ID’s grand quest

Scordova has posted something that caught my attention at UD.

William Dembski:

It’s up to ID proponents to demonstrate a few incontrovertible instances where design is uniquely fruitful for biology. Scientists without an inordinate attachment to Darwinian evolution (and there are many, though this fact is not widely advertised) will be only too happy to shift their allegiance if they think that intelligent design is where the interesting problems in biology lie.

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The argument from Upright Biped

I note Barry Arrington, Uncommon Descent’s president, owner and legal defender is promoting a commenter,  the pseudonymous Upright Biped, not unknown to regular participants here. Not one OP but two (so far) glowing posts. Upright Biped has convinced himself, and (let’s be fair) some others, that he has come up with a knock-down argument against origin-of-life theories that take a purely reality-based approach.

The latest OP entitled UB Strikes Again! ends with the rejoinder “AVS, where are you? You’re letting down your side. Come on back and tell UB why he’s wrong!”

This seems somewhat disingenuous. Why should it be left to an anonymous self-described “biochemistry student” to fight against the might of Barry’s moderation and Bipeds weighty argument (that can be summarized as “a miracle happens, therefore design”)?

It’s already been done. Why should AVS need to renvent the wheel? I’d like to remind Barry that there is plenty of material blowing Upright Biped’s argument out of the water but I am unable to comment at Uncommon Descent. Maybe someone who still can would like to draw Barry’s and Biped’s attention to the fact that there are quite a few folks who’d like to tell UB why he’s wrong.

Design Dissimilarity

At Uncommon Descent, Mung makes an assertion that other creationists have raised from time to time:

However, I don’t see why similarity in design necessarily implies common descent. If an architect designs two slightly dissimilar buildings one after the other, where is the common descent in this process? I am assuming that by common descent, one means that the species arose via a long sequence of sexual reproduction events acted upon by random variations.

As a software engineer, I know I don’t use any kind of sexual reproduction mechanism to derive one class of objects from another. Why could not the designers have a huge database of pre-designed genes to choose from and with which to create new species of animals and humans? And why would they need sexual reproduction to accomplish this? Beings that advanced could easily incubate newly designed species outside the womb, no?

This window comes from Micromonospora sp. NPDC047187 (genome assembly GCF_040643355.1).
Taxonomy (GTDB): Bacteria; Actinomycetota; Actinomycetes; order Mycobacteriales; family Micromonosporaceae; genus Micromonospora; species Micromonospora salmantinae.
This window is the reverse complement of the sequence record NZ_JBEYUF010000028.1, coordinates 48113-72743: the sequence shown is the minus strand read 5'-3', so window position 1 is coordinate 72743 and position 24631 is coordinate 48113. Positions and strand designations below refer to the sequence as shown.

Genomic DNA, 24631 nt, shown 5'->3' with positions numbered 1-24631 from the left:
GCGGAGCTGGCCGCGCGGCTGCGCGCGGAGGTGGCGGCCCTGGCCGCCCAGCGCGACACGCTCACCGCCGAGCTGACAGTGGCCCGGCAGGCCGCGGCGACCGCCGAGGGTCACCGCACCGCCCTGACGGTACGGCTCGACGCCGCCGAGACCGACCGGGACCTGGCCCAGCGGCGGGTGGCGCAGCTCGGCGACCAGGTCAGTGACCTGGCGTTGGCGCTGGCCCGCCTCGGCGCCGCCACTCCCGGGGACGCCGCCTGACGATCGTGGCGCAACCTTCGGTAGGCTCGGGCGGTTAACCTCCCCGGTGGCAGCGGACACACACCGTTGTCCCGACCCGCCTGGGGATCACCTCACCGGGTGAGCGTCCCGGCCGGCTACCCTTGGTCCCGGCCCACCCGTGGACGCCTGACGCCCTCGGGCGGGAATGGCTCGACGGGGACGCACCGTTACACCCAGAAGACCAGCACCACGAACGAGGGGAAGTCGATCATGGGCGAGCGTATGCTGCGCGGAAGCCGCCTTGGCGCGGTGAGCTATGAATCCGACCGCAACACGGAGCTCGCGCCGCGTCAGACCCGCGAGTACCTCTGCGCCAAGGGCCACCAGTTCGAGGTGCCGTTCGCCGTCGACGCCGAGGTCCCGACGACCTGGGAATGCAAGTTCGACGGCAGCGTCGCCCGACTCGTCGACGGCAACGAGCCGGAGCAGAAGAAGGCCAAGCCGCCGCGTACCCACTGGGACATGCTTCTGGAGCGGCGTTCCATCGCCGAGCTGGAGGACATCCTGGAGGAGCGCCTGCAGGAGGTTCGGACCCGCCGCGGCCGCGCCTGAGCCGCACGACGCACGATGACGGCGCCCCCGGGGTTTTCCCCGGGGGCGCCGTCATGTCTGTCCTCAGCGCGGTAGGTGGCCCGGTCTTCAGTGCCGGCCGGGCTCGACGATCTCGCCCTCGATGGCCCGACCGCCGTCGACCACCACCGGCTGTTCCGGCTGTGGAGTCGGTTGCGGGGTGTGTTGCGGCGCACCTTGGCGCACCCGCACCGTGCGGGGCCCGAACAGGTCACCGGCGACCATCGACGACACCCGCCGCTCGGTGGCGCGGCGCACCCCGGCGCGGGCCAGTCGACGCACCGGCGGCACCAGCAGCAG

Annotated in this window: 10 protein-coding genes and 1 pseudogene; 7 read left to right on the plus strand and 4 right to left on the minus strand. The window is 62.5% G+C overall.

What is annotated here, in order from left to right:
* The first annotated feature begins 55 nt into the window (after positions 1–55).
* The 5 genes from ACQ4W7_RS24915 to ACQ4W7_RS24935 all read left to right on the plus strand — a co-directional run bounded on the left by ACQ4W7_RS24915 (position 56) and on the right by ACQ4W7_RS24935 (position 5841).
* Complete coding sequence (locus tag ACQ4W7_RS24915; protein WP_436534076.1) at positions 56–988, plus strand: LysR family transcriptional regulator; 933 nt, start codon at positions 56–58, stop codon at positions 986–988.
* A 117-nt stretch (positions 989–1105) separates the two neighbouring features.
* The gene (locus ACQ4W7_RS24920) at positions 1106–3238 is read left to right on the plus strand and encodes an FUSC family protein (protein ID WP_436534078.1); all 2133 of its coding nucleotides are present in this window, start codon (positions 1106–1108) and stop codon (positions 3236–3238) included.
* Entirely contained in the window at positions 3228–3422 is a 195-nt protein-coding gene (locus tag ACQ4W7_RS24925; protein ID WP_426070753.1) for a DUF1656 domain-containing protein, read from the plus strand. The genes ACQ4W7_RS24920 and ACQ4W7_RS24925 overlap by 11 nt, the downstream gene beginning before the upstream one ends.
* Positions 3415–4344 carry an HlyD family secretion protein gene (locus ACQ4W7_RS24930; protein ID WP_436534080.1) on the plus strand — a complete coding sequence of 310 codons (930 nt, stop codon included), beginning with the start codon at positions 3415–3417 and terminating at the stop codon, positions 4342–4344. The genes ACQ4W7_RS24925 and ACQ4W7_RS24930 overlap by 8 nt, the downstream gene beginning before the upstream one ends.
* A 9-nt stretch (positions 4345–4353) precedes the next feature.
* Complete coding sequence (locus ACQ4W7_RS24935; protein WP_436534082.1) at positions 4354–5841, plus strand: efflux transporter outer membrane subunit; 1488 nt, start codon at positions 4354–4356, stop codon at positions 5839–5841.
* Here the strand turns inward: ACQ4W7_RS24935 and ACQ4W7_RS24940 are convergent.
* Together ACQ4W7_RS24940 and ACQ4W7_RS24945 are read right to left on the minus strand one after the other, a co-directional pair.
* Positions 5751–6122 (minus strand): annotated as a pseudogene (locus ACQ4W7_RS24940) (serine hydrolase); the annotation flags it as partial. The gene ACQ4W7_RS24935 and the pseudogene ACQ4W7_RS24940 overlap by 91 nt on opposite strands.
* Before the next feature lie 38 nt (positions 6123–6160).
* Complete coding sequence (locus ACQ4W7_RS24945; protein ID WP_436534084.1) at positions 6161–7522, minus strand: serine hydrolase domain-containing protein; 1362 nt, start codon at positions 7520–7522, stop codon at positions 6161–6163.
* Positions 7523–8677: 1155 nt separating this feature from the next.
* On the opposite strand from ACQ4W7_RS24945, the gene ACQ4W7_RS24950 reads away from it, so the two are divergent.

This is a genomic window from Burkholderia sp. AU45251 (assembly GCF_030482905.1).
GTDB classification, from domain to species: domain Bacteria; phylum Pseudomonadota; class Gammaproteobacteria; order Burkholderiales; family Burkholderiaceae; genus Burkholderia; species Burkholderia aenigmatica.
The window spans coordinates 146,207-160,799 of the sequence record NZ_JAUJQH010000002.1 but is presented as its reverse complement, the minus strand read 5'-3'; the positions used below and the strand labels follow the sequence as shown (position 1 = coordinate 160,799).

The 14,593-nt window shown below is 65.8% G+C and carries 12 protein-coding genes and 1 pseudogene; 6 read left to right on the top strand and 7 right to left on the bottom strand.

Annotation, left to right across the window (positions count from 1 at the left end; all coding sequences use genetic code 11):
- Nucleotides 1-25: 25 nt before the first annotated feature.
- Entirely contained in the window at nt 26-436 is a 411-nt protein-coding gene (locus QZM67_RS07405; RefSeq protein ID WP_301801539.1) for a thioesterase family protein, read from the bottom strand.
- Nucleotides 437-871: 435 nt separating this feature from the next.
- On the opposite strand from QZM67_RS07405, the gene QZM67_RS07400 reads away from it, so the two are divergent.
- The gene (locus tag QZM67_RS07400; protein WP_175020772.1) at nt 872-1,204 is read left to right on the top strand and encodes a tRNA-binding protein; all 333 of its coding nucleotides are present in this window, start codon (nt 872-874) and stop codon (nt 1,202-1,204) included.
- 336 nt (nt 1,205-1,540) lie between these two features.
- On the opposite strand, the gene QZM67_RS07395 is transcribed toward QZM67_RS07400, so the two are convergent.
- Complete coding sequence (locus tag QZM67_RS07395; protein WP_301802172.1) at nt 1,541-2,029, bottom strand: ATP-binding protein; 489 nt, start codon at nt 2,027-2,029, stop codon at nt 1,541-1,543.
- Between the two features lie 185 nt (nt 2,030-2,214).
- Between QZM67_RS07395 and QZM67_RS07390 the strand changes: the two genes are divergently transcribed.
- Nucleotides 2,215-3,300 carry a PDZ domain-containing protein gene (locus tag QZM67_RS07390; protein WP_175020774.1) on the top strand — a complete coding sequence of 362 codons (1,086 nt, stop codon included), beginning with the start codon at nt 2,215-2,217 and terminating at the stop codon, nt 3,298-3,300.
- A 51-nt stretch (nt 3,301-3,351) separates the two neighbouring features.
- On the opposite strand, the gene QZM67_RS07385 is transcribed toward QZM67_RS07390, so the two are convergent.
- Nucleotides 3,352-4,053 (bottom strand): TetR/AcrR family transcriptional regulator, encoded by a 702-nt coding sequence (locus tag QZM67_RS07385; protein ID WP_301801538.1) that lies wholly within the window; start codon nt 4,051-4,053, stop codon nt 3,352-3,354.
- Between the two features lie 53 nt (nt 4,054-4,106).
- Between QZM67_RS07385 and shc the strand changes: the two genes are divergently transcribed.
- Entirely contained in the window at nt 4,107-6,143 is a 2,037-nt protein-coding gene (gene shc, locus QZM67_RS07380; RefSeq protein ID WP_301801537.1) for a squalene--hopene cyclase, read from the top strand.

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Adam and Eve and Jerry and Bryan and Vincent

Bryan College in Dayton, Tennessee has recently added to its statement of faith, to which faculty members must subscribe, a “clarification” that

We believe that all humanity is descended from Adam and Eve. They are historical persons created by God in a special formative act, and not from previously existing life forms.

Jerry Coyne at his Why Evolution Is True blog has pointed at this with alarm here, and he linked back to the Chattanooga Times Free Press story here. Jerry cites studies showing from the amount of variability in human populations, that effective population size of the individuals leaving Africa in the Out-Of-Africa event cannot have been much less than 2250, and the effective population size in Africa cannot have been much less than 10,000.

VJTorley at Uncommon Descent has published a firm response, saying Jerry was “In a pickle about Adam and Eve” and saying that when he said that “2250 is greater than two”

Evidently math is not Professor Coyne’s forte.

Note: 2,500 isn’t the same as 2,250.

Note: 2,250 + 10,000 = 12,250.

The math lesson is over.

He also quotes a paper by Luke Harmon and Stanton Braude, which notes that effective population sizes can be larger than actual population sizes, and says

It’s rather embarrassing when a biology professor makes mistakes in his own field, isn’t it?

Has Jerry gotten himself into a pickle? I have some background in this area — I have worked on coalescent trees of ancestry of genes within a species, I wrote one of the two basic papers on effective population size of populations with overlapping generations, and I even shared a grant with Luke Harmon two years ago.

A few simple points:

1. 10,000 + 2,250 = 12,250 all right, but in fact that number is even greater than 2.